This report covers the first year of a five year study in the development of an applied remote sensing strategy for resource management of BC forests and forest health, involving airborne remote sensing for monitoring and control of mountain pine beetle infestations. This project addresses the most efficient and reliable remote sensing strategies for identifying and mapping, in a practical and cost effective manner, early infestation stages (current attack) of MPB and subsequent advanced stages including detection and mapping of red attack and monitoring infestation spread across time. Digitally converted multispectral aerial photography was found to perform best for early detection of current attack and mapping and monitoring red attack. Results indicate that a spreading current attack can be reliably detected between mid May and early June at our sites. For mapping red attack a scale of 1:16000 is recommended at this time. For early detection experiments the 1:8000 imagery was superior but the 1:16000 imagery would be operationally effective. Aerial photography (multispectral and digitally converted) is clearly the remote sensing imaging system that can most accurately and cost effectively addresses this critical MPB problem. Of equal importance is the capability of aerial photography being implemented in a timely fashion by both government and the private sector in a business environment using competitive tendering. A. Roberts... [et. al].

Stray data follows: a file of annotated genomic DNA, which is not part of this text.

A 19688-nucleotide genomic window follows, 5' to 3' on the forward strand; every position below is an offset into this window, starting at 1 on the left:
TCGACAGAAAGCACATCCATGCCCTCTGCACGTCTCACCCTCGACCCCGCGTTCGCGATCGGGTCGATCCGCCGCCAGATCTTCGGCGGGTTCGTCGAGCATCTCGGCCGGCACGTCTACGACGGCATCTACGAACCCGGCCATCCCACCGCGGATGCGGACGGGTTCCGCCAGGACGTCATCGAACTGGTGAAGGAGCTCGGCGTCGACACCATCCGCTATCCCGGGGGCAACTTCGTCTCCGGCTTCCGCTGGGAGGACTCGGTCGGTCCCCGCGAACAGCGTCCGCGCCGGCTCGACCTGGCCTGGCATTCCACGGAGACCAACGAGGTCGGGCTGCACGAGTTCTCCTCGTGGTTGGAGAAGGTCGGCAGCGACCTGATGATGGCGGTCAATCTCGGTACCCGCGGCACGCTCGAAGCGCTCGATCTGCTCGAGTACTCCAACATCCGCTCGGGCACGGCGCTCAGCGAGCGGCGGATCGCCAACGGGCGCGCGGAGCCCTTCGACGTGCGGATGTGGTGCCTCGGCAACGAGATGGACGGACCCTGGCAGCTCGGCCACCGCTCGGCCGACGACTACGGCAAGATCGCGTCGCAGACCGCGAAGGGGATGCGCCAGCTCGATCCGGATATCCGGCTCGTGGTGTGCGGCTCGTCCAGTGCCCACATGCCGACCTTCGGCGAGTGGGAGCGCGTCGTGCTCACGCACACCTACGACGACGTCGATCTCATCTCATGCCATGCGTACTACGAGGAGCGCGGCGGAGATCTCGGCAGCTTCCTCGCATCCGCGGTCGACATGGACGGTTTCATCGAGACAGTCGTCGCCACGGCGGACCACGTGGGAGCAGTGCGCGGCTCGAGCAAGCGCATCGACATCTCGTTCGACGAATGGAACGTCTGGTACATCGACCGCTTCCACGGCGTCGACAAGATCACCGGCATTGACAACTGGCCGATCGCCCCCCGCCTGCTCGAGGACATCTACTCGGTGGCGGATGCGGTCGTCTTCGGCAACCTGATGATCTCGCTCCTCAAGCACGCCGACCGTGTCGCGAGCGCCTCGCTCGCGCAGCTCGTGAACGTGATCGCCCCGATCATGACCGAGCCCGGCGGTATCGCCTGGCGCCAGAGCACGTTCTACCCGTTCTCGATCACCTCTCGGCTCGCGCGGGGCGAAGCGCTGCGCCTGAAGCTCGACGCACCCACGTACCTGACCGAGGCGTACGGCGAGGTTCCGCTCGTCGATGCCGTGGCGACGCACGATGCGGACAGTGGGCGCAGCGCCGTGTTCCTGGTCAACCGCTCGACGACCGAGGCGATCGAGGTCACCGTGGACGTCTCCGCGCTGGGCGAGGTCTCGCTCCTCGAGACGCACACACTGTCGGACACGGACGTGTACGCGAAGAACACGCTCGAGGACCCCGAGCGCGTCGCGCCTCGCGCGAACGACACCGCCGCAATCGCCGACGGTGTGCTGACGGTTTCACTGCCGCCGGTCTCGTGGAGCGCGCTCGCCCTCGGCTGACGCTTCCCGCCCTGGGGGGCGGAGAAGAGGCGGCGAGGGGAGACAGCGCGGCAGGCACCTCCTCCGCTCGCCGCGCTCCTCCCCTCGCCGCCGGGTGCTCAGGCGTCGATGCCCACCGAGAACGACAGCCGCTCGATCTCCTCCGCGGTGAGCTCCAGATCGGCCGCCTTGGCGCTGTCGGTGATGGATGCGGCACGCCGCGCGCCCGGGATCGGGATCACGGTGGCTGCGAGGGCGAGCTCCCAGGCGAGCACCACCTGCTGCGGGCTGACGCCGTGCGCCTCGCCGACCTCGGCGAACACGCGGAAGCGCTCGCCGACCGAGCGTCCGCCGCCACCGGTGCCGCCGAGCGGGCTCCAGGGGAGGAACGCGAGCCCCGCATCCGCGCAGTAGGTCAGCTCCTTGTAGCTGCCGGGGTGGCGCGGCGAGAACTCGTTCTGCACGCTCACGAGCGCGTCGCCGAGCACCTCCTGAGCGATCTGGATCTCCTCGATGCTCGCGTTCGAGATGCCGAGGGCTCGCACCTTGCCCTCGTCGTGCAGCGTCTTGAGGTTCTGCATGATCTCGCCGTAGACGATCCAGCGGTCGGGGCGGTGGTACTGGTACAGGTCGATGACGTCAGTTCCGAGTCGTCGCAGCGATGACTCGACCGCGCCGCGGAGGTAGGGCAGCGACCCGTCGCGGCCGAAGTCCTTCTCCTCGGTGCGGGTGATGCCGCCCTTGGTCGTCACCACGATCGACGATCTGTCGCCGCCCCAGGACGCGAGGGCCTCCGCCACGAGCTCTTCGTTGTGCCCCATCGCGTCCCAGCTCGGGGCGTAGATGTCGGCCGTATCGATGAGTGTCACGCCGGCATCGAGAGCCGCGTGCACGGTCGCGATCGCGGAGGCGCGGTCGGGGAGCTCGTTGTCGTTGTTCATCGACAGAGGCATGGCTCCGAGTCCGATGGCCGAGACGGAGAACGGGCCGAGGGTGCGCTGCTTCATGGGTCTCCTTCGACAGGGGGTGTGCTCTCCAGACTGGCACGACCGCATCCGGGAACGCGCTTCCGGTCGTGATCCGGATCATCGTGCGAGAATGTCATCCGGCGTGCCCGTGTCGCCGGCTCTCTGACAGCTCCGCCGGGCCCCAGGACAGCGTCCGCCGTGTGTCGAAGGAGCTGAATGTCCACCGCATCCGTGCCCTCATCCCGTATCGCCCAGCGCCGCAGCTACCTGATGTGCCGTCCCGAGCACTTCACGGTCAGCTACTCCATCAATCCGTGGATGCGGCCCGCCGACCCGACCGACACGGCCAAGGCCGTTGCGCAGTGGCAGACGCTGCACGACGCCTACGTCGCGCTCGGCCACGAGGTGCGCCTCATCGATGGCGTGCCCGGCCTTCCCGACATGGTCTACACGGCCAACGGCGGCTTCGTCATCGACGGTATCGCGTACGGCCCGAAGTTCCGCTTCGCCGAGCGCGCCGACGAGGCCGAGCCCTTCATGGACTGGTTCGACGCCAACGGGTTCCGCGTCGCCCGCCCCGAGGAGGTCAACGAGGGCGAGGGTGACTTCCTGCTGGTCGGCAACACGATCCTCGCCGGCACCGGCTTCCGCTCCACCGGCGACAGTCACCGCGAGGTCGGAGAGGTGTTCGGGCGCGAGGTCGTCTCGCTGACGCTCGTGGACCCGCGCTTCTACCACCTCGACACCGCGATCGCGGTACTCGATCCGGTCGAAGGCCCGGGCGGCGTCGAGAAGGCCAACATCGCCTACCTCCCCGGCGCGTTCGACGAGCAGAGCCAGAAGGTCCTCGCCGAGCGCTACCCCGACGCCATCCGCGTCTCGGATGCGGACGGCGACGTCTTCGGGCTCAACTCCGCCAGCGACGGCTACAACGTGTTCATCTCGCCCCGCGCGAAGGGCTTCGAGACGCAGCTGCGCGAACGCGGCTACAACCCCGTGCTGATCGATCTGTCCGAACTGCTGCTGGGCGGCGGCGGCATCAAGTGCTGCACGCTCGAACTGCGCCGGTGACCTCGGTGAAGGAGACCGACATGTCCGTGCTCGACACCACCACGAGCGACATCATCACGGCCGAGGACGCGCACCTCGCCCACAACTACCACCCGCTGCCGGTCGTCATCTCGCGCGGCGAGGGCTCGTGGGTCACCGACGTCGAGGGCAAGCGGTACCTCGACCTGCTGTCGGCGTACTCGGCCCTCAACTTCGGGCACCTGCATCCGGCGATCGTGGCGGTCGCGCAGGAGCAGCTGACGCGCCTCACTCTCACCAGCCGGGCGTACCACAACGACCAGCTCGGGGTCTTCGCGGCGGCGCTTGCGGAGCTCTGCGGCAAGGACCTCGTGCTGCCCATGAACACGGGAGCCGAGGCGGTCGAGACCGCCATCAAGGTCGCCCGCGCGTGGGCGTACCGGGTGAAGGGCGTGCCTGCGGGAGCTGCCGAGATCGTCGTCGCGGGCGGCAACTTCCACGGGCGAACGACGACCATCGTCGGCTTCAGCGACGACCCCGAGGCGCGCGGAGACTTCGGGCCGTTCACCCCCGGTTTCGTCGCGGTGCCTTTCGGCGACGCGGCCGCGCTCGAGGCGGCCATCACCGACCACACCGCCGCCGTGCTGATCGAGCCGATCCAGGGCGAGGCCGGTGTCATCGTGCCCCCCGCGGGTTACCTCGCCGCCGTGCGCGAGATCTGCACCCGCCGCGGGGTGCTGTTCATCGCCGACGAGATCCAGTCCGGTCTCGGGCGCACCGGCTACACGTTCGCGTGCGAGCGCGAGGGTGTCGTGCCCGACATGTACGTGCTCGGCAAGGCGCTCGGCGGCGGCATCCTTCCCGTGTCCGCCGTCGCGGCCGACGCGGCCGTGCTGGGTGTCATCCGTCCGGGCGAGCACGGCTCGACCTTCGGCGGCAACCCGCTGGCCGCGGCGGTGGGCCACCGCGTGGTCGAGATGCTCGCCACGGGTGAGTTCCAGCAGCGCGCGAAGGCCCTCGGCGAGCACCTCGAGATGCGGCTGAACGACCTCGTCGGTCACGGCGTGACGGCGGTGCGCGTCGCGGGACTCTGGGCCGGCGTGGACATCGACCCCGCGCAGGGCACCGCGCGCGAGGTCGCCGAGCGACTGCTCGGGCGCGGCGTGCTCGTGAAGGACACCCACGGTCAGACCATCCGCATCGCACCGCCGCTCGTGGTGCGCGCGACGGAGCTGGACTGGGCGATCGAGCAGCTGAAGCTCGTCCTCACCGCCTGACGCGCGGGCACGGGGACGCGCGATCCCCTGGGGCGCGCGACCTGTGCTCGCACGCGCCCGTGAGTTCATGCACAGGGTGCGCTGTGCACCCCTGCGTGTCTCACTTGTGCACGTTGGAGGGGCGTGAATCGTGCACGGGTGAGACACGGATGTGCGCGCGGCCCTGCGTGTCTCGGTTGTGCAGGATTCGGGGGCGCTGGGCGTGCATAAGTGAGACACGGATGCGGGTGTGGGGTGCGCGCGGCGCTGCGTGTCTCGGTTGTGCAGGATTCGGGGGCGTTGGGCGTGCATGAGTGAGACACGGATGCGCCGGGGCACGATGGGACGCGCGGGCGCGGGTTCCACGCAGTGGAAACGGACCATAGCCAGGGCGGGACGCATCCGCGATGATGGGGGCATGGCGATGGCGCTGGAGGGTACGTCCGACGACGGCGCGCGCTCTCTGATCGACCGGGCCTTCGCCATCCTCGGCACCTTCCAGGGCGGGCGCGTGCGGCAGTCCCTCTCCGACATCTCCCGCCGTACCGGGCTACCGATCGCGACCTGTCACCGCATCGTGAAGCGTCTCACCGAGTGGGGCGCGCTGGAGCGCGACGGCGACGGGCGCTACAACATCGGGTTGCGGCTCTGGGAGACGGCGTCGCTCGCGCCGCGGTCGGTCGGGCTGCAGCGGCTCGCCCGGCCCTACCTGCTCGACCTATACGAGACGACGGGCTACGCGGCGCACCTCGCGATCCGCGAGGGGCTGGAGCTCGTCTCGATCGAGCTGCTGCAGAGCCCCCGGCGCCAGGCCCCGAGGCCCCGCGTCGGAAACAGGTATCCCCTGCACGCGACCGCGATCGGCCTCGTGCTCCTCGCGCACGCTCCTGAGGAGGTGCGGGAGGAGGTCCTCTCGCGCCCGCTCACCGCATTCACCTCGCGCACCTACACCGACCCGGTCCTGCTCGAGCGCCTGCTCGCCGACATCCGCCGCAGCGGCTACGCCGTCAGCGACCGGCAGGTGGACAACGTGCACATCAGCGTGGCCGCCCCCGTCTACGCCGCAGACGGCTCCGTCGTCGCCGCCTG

Roberts, Arthur, Li, Yinbin; Wolf, Sebastian; Northrup, J.. 2003. Mountain pine beetle detection and monitoring: phase II enhancement, interpretation and evaluation of airborne imagery. Forest Investment Account (FIA) - Forest Science Program. Forest Investment Account Report. FIA2003MR180
Topic: FLNRORD Research Program
Keywords: mountain pine beetle, remote sensing, multispectral, digital imagery, aerial photography, red attack, current attack, British Columbia, forestry, image analysis, image classification
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